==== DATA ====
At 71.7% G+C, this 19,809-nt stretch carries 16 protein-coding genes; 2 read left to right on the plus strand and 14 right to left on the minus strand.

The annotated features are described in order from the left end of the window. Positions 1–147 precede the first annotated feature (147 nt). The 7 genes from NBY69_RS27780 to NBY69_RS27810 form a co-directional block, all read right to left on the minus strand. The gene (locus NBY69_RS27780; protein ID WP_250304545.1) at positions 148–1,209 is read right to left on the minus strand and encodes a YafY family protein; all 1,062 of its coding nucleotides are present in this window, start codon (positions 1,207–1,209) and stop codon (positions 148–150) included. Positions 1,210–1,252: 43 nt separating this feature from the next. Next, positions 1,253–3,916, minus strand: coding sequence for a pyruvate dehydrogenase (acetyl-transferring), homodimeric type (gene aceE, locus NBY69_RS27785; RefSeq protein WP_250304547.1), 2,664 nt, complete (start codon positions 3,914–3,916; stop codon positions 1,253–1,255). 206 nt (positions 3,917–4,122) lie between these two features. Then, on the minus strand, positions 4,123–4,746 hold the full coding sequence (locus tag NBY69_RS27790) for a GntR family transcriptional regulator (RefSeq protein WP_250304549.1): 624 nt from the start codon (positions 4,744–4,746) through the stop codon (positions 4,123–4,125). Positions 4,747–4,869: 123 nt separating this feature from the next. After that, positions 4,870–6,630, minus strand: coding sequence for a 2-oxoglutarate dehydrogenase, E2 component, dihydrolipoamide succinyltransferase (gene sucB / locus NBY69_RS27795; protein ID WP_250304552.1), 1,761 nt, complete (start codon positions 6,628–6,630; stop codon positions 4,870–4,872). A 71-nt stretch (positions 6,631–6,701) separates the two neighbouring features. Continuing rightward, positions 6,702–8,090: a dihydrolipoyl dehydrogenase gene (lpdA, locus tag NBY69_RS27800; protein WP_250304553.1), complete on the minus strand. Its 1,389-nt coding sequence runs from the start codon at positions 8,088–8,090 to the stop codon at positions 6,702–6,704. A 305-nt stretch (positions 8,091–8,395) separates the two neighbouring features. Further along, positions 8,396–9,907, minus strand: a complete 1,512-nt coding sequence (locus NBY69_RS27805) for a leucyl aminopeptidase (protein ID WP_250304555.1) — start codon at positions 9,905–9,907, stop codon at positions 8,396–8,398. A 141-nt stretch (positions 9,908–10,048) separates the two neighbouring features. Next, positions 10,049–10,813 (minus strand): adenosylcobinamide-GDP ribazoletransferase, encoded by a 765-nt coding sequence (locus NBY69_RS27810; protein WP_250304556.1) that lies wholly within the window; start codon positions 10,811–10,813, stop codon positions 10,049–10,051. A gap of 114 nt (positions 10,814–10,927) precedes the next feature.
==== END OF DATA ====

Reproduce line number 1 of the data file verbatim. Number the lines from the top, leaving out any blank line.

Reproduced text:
At 71.7% G+C, this 19,809-nt stretch carries 16 protein-coding genes; 2 read left to right on the plus strand and 14 right to left on the minus strand.